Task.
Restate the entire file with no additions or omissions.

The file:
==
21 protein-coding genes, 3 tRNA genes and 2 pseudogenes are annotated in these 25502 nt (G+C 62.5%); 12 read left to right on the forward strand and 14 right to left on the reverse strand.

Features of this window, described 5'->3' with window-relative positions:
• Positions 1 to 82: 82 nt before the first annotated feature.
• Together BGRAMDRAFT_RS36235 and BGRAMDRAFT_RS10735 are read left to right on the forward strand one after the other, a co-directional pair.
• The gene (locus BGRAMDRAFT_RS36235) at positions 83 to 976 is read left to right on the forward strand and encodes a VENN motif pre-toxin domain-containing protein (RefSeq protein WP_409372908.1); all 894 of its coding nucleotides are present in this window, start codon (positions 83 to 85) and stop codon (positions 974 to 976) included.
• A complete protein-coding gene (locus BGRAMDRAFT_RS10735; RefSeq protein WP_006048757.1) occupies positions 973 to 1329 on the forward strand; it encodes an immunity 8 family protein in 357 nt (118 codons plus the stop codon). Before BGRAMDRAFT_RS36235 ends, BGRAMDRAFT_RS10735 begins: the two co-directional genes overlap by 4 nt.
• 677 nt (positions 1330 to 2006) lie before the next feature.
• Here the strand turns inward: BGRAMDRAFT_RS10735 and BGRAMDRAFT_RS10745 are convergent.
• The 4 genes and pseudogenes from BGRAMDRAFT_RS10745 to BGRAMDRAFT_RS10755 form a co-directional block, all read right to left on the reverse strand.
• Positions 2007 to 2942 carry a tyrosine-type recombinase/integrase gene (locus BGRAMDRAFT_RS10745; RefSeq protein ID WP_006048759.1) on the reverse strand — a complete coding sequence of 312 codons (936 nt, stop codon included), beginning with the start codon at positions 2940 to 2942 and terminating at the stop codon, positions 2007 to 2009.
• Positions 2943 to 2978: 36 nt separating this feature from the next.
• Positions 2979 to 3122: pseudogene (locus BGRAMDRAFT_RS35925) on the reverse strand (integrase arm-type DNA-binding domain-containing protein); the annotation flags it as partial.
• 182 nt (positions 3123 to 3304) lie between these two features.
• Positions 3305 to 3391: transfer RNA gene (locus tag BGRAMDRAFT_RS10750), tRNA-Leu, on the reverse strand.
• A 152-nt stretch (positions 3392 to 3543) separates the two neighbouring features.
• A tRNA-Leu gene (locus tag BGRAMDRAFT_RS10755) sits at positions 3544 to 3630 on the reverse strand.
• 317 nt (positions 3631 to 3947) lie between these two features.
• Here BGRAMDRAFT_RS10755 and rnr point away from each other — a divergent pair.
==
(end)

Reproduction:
21 protein-coding genes, 3 tRNA genes and 2 pseudogenes are annotated in these 25502 nt (G+C 62.5%); 12 read left to right on the forward strand and 14 right to left on the reverse strand.

Features of this window, described 5'->3' with window-relative positions:
• Positions 1 to 82: 82 nt before the first annotated feature.
• Together BGRAMDRAFT_RS36235 and BGRAMDRAFT_RS10735 are read left to right on the forward strand one after the other, a co-directional pair.
• The gene (locus BGRAMDRAFT_RS36235) at positions 83 to 976 is read left to right on the forward strand and encodes a VENN motif pre-toxin domain-containing protein (RefSeq protein WP_409372908.1); all 894 of its coding nucleotides are present in this window, start codon (positions 83 to 85) and stop codon (positions 974 to 976) included.
• A complete protein-coding gene (locus BGRAMDRAFT_RS10735; RefSeq protein WP_006048757.1) occupies positions 973 to 1329 on the forward strand; it encodes an immunity 8 family protein in 357 nt (118 codons plus the stop codon). Before BGRAMDRAFT_RS36235 ends, BGRAMDRAFT_RS10735 begins: the two co-directional genes overlap by 4 nt.
• 677 nt (positions 1330 to 2006) lie before the next feature.
• Here the strand turns inward: BGRAMDRAFT_RS10735 and BGRAMDRAFT_RS10745 are convergent.
• The 4 genes and pseudogenes from BGRAMDRAFT_RS10745 to BGRAMDRAFT_RS10755 form a co-directional block, all read right to left on the reverse strand.
• Positions 2007 to 2942 carry a tyrosine-type recombinase/integrase gene (locus BGRAMDRAFT_RS10745; RefSeq protein ID WP_006048759.1) on the reverse strand — a complete coding sequence of 312 codons (936 nt, stop codon included), beginning with the start codon at positions 2940 to 2942 and terminating at the stop codon, positions 2007 to 2009.
• Positions 2943 to 2978: 36 nt separating this feature from the next.
• Positions 2979 to 3122: pseudogene (locus BGRAMDRAFT_RS35925) on the reverse strand (integrase arm-type DNA-binding domain-containing protein); the annotation flags it as partial.
• 182 nt (positions 3123 to 3304) lie between these two features.
• Positions 3305 to 3391: transfer RNA gene (locus tag BGRAMDRAFT_RS10750), tRNA-Leu, on the reverse strand.
• A 152-nt stretch (positions 3392 to 3543) separates the two neighbouring features.
• A tRNA-Leu gene (locus tag BGRAMDRAFT_RS10755) sits at positions 3544 to 3630 on the reverse strand.
• 317 nt (positions 3631 to 3947) lie between these two features.
• Here BGRAMDRAFT_RS10755 and rnr point away from each other — a divergent pair.